February 2024 E-News

A few weeks ago, the International Court of Justice (ICJ) ruled on the case brought by South Africa, ordering Israel to prevent and not commit genocidal acts against Palestinians, prevent and punish public incitement to commit genocide, ensure the provision of humanitarian aid, preserve evidence related to allegations of genocide, and submit a compliance report within one month. Israel’s recent actions, however, have demonstrated disregard of the ruling–as have the states that are facilitating Israel’s genocide of Palestinians by providing it with weapons and by defunding the UN Relief and Works Agency for Palestinian Refugees in the Near East (UNRWA). 

As the RCW Director pointed out in a recent article, “The United States, and other governments supplying Israel with weapons, such as Canada, Germany, the Netherlands, and the United Kingdom, could be found complicit in the commission of genocide if they continue to provide Israel with bombs, missiles, guns, and other military equipment and support.” It is urgent that countries end all arms transfers to Israel and actively support a ceasefire and the dismantling of Israel’s structures of apartheid and occupation.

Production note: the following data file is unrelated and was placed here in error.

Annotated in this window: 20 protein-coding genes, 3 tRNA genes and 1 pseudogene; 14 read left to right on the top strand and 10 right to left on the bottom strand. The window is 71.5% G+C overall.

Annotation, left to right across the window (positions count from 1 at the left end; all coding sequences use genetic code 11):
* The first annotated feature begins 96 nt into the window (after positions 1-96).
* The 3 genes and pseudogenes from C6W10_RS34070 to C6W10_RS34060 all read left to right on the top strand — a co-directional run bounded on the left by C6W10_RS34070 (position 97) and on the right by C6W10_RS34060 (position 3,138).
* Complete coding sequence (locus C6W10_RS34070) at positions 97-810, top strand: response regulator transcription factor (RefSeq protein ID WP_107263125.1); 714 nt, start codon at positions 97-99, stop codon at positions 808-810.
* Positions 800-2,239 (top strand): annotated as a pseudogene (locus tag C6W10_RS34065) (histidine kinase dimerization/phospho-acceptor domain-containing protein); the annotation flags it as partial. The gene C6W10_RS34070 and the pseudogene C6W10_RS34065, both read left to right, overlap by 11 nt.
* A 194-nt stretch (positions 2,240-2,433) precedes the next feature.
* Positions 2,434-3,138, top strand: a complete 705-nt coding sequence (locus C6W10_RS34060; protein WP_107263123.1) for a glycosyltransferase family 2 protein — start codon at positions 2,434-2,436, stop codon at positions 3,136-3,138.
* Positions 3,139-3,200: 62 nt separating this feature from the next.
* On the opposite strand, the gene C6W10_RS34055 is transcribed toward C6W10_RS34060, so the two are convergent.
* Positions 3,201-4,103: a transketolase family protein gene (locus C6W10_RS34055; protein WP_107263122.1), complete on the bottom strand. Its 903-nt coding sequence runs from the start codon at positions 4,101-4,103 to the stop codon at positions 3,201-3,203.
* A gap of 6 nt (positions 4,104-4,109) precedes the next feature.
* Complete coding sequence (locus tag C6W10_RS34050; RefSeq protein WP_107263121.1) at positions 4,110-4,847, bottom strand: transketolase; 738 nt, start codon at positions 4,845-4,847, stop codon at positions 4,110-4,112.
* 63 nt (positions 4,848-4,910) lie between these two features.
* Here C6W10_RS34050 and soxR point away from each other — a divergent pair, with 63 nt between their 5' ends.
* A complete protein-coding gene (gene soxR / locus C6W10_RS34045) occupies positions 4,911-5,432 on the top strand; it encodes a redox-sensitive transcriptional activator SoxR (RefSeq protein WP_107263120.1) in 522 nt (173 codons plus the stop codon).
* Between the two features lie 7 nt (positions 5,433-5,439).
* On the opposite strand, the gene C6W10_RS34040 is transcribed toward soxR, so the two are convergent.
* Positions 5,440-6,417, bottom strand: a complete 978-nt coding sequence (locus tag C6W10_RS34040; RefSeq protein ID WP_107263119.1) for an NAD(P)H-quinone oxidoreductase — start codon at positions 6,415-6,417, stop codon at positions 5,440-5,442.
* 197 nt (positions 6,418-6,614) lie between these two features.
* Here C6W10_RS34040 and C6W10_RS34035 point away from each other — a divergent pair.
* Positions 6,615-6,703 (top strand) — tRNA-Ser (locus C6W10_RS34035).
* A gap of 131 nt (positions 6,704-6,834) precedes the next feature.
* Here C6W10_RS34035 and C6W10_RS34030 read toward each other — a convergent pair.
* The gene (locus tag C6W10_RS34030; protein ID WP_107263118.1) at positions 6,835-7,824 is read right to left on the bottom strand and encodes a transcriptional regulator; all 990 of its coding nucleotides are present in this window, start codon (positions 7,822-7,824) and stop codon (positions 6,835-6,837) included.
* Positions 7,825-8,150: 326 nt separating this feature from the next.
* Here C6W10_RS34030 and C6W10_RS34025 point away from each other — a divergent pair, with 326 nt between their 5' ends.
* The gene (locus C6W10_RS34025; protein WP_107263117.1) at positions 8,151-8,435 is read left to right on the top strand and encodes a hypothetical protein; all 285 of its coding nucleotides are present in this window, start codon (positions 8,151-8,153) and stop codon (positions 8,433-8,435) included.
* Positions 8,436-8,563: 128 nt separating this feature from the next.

Our E-News this month has information on work being done globally to end arms transfers to Israel, as well as the latest updates on efforts to abolish nuclear weapons, ban autonomous weapons, and engage with UN processes for disarmament and human rights. Read below for details!

In this edition:

Upcoming disarmament meetings

Preparatory Committee of the Programme of Action on Small Arms and Light Weapons

The Preparatory Committee (PrepCom) of the Programme of Action on Small Arms and Light Weapons (UNPoA) will meet from 12–16 February 2024 in New York. For updates on the Conference, including information on NGO participation and other documents, check out the United Nations Office for Disarmament Affairs (UNODA) page.

ATT Working Groups meetings